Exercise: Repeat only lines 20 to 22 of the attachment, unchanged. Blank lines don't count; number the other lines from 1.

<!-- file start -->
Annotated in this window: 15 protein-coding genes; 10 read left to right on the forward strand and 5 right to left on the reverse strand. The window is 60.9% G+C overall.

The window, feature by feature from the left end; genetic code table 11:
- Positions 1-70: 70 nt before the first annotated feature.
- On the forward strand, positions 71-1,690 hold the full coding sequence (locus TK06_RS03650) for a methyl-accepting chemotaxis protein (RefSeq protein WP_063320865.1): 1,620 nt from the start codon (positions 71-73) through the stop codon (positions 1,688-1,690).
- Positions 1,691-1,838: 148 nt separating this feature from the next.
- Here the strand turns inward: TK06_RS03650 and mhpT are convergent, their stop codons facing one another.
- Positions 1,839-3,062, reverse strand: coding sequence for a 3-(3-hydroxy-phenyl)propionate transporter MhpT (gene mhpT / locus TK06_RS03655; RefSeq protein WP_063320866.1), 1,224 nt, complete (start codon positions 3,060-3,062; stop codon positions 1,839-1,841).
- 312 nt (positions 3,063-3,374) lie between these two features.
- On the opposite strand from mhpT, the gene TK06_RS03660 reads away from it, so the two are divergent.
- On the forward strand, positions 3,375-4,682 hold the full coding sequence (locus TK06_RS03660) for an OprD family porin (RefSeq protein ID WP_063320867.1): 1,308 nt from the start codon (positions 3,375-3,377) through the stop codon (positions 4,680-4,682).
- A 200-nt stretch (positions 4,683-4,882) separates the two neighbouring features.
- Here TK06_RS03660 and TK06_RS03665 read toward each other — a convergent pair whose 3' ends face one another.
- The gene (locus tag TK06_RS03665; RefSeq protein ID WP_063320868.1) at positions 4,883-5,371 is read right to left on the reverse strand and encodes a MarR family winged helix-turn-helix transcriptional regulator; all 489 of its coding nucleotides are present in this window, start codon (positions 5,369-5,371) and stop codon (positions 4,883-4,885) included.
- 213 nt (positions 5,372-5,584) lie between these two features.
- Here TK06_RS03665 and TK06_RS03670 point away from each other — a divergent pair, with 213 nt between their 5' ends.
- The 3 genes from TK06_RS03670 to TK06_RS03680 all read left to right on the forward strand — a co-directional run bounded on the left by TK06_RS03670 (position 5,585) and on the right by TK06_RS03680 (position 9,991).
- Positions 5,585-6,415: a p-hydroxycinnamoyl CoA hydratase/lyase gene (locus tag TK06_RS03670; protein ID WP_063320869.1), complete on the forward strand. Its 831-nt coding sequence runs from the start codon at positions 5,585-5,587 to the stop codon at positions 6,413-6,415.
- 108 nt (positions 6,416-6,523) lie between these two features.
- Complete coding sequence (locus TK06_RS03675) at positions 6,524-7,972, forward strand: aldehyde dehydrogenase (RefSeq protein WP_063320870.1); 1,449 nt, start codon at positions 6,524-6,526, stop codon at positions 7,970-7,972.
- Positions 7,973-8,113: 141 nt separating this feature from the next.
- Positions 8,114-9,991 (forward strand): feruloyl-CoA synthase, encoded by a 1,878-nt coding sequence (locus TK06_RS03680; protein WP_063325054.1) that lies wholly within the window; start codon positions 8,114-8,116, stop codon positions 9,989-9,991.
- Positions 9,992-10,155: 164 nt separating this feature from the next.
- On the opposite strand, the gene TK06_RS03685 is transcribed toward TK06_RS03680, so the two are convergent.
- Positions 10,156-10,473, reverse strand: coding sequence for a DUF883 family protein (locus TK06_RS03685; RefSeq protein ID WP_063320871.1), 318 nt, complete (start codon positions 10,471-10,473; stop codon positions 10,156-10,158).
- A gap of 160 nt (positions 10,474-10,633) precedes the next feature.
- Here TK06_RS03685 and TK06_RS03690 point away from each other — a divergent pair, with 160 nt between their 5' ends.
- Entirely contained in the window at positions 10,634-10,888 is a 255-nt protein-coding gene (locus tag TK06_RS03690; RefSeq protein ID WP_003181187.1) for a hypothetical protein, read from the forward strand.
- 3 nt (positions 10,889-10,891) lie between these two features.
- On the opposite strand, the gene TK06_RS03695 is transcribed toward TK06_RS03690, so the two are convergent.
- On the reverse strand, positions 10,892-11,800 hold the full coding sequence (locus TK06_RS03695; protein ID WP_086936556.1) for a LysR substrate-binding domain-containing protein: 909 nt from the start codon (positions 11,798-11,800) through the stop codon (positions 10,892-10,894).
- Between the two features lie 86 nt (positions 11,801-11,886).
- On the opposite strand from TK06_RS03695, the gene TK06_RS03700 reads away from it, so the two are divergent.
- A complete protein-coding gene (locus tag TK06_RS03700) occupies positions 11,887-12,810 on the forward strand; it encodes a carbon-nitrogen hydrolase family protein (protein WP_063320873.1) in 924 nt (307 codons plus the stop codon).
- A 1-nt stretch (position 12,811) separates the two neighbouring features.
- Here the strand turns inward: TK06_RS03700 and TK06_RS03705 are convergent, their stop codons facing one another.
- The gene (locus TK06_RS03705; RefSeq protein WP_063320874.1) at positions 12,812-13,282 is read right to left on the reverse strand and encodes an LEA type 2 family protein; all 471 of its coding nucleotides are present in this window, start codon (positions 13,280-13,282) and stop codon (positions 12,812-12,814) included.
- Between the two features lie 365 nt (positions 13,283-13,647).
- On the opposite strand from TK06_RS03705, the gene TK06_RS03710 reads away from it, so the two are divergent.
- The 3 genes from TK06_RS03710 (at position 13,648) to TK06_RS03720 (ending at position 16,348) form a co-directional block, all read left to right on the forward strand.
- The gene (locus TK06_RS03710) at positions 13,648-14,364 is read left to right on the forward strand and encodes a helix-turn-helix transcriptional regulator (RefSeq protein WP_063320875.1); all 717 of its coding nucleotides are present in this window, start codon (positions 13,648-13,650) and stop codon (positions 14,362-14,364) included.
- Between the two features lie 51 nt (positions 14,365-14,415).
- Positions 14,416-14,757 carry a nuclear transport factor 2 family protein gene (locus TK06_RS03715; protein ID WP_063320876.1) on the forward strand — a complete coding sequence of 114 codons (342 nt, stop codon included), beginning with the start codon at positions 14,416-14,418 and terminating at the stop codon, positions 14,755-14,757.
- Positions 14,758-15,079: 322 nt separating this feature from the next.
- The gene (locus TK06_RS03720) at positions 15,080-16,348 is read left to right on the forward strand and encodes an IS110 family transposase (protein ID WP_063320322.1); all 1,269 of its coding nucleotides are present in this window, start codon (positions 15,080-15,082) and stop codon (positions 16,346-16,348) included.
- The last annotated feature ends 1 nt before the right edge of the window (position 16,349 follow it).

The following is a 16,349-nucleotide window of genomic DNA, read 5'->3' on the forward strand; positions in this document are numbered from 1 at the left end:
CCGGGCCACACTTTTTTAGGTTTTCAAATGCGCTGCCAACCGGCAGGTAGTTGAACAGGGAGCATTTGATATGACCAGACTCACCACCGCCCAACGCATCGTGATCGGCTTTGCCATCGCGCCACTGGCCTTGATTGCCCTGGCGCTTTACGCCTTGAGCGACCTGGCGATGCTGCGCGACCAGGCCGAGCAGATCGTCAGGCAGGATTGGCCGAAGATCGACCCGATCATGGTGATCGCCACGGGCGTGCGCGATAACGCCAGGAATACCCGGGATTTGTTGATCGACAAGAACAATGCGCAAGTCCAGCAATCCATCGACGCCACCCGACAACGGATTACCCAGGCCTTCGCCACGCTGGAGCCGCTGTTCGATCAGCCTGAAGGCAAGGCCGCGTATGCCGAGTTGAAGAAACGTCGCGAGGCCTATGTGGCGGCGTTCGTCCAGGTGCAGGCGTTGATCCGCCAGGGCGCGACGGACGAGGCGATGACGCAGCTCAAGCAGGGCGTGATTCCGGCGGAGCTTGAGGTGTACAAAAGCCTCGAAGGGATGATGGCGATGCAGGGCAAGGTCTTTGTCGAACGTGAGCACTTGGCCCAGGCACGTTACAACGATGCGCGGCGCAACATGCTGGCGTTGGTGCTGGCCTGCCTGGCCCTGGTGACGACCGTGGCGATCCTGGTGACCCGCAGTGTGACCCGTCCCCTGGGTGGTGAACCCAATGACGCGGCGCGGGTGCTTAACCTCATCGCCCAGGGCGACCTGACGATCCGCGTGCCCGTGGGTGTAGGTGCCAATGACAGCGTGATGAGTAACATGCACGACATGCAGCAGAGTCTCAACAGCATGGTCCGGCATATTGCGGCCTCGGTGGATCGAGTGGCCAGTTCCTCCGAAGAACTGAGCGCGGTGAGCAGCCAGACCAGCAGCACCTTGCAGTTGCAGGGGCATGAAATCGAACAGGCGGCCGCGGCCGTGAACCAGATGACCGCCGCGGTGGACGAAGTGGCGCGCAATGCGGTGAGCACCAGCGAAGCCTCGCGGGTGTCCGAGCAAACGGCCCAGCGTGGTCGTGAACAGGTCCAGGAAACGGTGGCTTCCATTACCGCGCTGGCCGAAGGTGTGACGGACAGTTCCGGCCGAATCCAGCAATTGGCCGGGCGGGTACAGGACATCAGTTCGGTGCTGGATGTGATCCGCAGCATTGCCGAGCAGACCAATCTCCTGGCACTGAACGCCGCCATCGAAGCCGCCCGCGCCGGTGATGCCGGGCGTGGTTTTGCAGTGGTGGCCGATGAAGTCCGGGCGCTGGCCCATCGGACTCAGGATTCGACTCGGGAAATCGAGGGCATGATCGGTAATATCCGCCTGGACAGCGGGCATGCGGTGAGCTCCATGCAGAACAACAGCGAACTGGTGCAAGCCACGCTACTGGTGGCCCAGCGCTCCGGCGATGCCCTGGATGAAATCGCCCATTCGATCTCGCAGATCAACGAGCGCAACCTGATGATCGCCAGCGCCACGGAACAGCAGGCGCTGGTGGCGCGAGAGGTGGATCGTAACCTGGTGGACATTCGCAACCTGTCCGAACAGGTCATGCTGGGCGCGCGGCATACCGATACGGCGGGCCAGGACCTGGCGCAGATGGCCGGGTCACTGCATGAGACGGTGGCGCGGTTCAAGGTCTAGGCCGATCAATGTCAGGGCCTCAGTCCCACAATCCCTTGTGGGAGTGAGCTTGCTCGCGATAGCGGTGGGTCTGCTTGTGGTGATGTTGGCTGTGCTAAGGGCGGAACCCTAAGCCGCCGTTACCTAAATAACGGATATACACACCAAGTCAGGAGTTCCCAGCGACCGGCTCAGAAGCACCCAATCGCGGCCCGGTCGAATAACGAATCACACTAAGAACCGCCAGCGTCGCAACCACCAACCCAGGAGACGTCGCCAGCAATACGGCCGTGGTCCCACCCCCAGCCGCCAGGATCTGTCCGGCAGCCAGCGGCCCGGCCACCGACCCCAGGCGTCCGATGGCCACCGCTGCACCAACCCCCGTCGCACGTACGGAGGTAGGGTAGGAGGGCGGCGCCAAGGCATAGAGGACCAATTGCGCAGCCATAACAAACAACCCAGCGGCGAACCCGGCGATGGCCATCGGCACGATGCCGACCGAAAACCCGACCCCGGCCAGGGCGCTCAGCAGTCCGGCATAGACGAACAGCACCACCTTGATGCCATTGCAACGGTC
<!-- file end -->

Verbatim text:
- Positions 7,973-8,113: 141 nt separating this feature from the next.
- Positions 8,114-9,991 (forward strand): feruloyl-CoA synthase, encoded by a 1,878-nt coding sequence (locus TK06_RS03680; protein WP_063325054.1) that lies wholly within the window; start codon positions 8,114-8,116, stop codon positions 9,989-9,991.
- Positions 9,992-10,155: 164 nt separating this feature from the next.